Addis Ababa’s Housing Development and Administration Agency has given an update on the housing crisis in the city after reports of various policies were proliferating across the city during the past few weeks that the agency claims are not true.
According to the Agency’s Director, Dr. Meskerem Zewdie, many of these rumours have been circulating after the city administration signed an agreement with South Africa’s Property 2000. The agreement stipulates that Property 2000, a real estate agency and accredited credit provider, is to fund the construction of 500,000 housing units (condos) over the next five years.
This agreement and an agreement with the United Arab Emirates-based commercial investment company Wadi Al Sider for the construction of 30,000 housing units, among other housing related efforts, have created the perception that the city’s housing crisis is on its way to being solved; a perception that is wrong according to Dr. Meskerem.
According to the Dr. Meskerem, due to the damage done by the previous policies that were adopted by the previous administration, the housing crisis is going to take more than 30 years to solve. The issue of individuals that are waiting to be assigned housing units after registering for the affordable units that were put on offer by the government is going to take at least 30 years, if not more.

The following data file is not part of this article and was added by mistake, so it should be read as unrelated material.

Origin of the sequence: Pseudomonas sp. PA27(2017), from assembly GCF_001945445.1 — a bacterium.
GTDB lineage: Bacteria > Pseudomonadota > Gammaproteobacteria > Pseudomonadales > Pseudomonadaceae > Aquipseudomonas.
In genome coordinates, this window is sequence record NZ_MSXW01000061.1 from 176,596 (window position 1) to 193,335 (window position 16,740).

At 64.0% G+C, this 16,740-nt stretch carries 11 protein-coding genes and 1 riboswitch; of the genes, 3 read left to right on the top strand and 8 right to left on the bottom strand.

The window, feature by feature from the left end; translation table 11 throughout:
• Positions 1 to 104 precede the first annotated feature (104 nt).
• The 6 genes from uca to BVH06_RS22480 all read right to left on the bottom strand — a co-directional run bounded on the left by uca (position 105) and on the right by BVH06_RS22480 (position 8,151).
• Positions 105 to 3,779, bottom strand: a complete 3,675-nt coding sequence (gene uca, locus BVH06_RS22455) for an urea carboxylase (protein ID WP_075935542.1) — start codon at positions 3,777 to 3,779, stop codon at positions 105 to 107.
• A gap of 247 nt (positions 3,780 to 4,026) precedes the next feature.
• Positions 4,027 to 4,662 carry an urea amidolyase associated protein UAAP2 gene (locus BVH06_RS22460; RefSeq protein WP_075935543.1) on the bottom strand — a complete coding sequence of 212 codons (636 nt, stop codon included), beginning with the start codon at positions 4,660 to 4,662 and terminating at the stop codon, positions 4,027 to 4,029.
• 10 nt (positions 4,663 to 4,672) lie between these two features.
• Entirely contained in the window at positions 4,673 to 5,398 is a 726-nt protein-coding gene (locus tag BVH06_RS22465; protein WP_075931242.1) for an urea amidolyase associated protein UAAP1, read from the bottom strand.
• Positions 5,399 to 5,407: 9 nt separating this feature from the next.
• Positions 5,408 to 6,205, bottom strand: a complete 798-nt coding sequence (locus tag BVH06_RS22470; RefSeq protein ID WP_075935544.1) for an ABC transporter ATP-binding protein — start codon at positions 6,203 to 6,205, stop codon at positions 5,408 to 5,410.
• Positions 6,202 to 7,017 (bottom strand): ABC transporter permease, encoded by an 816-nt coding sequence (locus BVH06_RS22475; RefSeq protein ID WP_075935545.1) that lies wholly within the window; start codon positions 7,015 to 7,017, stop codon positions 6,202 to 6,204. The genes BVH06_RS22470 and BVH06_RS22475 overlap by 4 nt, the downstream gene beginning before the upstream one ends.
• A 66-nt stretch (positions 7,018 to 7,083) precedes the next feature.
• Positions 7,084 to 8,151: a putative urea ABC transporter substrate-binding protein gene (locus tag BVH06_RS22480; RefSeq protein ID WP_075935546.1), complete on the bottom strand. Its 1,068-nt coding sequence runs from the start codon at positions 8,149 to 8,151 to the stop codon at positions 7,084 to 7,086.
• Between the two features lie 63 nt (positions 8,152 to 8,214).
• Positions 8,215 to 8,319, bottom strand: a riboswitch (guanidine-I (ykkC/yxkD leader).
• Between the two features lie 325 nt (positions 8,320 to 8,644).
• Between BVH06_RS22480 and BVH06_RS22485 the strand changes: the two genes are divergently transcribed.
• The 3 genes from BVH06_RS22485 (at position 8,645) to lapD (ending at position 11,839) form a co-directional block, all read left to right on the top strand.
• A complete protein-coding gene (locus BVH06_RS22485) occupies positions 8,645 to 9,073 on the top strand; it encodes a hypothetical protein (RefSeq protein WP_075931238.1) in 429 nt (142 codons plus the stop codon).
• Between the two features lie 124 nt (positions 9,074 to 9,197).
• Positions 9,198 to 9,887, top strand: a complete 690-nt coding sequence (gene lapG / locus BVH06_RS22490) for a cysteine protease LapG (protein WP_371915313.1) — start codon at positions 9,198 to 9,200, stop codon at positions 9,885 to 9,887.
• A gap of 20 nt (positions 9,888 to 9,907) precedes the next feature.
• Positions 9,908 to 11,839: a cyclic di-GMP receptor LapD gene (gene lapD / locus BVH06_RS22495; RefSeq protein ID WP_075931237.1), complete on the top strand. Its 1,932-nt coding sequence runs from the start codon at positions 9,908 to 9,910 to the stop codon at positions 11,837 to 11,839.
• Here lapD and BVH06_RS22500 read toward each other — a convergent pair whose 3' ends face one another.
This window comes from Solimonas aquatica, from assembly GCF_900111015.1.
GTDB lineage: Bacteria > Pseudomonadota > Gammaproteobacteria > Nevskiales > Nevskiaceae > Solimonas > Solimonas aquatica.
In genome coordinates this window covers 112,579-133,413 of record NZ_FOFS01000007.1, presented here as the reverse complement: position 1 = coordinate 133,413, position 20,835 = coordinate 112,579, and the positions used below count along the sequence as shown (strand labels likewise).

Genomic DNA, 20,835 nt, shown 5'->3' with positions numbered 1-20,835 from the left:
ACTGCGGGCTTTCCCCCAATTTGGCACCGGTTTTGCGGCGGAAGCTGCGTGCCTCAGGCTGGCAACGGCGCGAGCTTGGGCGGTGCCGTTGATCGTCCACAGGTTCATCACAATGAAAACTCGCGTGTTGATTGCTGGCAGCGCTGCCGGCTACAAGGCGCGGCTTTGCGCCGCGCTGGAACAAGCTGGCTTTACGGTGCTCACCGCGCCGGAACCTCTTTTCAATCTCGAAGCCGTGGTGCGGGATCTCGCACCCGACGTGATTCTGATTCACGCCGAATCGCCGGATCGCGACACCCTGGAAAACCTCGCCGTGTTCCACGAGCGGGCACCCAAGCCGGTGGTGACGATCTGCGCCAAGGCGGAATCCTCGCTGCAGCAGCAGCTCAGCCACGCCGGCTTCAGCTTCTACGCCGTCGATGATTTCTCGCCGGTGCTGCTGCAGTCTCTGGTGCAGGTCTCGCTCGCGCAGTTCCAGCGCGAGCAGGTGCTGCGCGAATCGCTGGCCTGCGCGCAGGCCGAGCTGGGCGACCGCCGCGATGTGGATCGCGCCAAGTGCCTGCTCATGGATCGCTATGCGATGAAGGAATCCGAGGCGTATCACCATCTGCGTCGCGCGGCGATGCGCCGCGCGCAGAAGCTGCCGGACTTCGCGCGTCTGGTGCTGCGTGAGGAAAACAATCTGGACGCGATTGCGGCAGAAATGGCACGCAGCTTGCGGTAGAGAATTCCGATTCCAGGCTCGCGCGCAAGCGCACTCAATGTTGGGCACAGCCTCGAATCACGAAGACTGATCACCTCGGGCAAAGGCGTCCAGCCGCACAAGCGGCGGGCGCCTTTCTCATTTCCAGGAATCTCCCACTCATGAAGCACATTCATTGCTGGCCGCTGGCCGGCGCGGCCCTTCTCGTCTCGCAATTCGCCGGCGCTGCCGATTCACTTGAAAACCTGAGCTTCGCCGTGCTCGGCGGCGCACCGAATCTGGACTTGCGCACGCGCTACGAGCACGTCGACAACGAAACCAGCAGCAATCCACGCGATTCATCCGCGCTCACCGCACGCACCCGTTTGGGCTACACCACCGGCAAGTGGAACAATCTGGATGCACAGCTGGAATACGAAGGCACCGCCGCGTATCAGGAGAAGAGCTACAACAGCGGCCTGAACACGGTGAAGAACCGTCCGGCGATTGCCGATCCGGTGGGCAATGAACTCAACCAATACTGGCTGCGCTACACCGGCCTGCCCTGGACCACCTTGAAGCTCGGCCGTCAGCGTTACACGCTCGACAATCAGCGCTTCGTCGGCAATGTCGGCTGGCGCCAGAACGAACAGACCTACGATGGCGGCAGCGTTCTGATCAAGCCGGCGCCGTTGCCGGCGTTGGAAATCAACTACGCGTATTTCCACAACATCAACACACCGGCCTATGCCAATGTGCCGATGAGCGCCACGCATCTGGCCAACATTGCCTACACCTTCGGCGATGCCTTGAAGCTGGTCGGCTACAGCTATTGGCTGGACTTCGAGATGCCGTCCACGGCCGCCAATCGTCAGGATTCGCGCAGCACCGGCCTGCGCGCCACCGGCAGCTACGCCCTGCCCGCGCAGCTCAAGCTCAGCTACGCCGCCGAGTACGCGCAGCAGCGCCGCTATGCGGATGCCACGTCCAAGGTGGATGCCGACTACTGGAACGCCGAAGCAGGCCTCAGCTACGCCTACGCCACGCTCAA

There are currently more than 650 thousand residents of the city that have registered and made deposits for affordable housing. The Property 2000 and Wadi Al Sider agreements only provide 530,000 units at most. The administration itself claims to be engaged in the construction of approximately 139,000 housing units; a total of 669,000 housing units.
Despite these numbers, the administration firmly holds that the solution to the housing crisis is still far off. While the administration cannot be expected to provide an immediate solution, 30 years however, seems a bit much as noted by critics, especially due to no satisfactory explanation being provided except for “the previous administration’s policies”.